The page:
To answer the questions that arise in relation to a patient’s clinical situation, medical decisions need to be made according to the principles of evidence-based medicine. At this time, the benefits and risks of glycaemic control in patients with type 2 diabetes require painstaking reconsideration.1
Even if chronic hyperglycaemia is a risk marker for some macro- and microvascular complications, that does not mean ipso facto that its reduction by one or several hypoglycaemic drugs is systematically beneficial to patients from a clinical point of view. The potential benefits derived from pharmacological glycaemic control can be counterbalanced by frequent and/or severe clinical adverse events. For example, numerous hypoglycaemic drugs have either not been made commercially available or have been withdrawn from the market in France because their risk–benefit ratio was deemed unfavourable: tolbutamide, phenformin, troglitazone, rosiglitazone, pioglitazone, benfluorex, rimonabant, muraglitazar, and aleglitazar. This was even though they pronouncedly reduced blood glucose level (on average from 0.5% to 2% of HbA1c). The main reason has had less to do with their clinical adverse events than with the lack of evidence of their clinical benefits. Had the efficacy of these drugs been demonstrated in terms of reduced morbidity and/or mortality, they would probably be on the market.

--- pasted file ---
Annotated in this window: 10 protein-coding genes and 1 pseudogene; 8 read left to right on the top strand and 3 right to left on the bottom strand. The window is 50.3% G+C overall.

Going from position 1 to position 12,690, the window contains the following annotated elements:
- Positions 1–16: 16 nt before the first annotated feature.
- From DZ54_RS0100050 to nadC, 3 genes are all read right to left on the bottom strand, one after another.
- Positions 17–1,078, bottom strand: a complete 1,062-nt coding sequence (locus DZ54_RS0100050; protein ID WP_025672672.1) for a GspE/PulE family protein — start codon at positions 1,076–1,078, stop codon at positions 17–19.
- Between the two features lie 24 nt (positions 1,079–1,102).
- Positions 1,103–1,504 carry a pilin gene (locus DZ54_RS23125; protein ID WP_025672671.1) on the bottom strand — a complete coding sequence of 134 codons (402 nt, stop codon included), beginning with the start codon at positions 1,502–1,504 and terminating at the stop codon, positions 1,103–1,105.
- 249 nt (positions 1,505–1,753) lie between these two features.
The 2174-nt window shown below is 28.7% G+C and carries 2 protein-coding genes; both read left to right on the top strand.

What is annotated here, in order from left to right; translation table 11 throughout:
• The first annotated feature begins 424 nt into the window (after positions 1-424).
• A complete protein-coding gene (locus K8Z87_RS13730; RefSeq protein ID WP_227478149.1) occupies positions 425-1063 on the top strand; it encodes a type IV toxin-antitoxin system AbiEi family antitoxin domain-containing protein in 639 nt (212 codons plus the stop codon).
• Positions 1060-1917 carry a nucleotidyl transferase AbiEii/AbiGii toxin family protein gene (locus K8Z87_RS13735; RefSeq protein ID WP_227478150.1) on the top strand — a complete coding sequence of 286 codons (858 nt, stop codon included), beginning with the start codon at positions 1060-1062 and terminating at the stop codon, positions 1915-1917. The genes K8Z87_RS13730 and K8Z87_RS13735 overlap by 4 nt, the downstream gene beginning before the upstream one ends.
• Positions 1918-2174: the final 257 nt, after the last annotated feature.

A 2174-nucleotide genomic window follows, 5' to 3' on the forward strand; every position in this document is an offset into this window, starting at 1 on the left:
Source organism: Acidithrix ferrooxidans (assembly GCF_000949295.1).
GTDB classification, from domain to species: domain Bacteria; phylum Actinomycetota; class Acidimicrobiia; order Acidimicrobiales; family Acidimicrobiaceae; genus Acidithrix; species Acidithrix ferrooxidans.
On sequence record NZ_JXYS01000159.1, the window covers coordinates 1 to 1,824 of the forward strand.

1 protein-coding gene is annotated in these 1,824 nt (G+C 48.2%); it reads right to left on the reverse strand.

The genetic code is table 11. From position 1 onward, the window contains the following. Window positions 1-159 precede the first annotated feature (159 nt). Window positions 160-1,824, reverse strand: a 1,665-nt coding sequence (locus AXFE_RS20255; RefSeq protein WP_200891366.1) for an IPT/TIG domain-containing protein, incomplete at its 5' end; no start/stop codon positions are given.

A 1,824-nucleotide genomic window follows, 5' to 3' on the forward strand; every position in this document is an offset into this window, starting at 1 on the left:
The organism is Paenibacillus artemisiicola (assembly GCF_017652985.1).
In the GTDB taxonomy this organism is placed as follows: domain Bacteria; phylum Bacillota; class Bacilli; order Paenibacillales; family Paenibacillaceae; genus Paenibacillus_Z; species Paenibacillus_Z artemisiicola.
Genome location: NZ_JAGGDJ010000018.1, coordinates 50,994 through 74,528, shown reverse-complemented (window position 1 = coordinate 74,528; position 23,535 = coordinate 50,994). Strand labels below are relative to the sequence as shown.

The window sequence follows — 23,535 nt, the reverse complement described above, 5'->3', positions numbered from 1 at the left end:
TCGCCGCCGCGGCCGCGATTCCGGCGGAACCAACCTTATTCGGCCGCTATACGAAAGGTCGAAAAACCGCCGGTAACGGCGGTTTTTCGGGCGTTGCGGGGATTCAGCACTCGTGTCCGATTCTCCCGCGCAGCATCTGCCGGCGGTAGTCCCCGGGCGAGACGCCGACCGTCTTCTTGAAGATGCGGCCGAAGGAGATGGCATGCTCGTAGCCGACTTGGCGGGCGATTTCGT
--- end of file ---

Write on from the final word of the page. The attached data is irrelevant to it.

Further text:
To sum up, the scientific rationale for pharmacological treatment of patients with type 2 diabetes depends on the answers to two major questions:
Is there any evidence derived from randomised controlled trias (RCTs) demonstrating that glycaemic control reduction translates into clinical benefits?
If yes, do current treatments have a clinically favourable risk–benefit ratio?
EVIDENCE FROM RCT ASSESSING INTENSIFIED GLYCAEMIC CONTROL ON MACROVASCULAR COMPLICATIONS
Several RCTs2–5 have evaluated the intensified glycaemic control strategies targeting an HbA1c level <7%, or even 6% …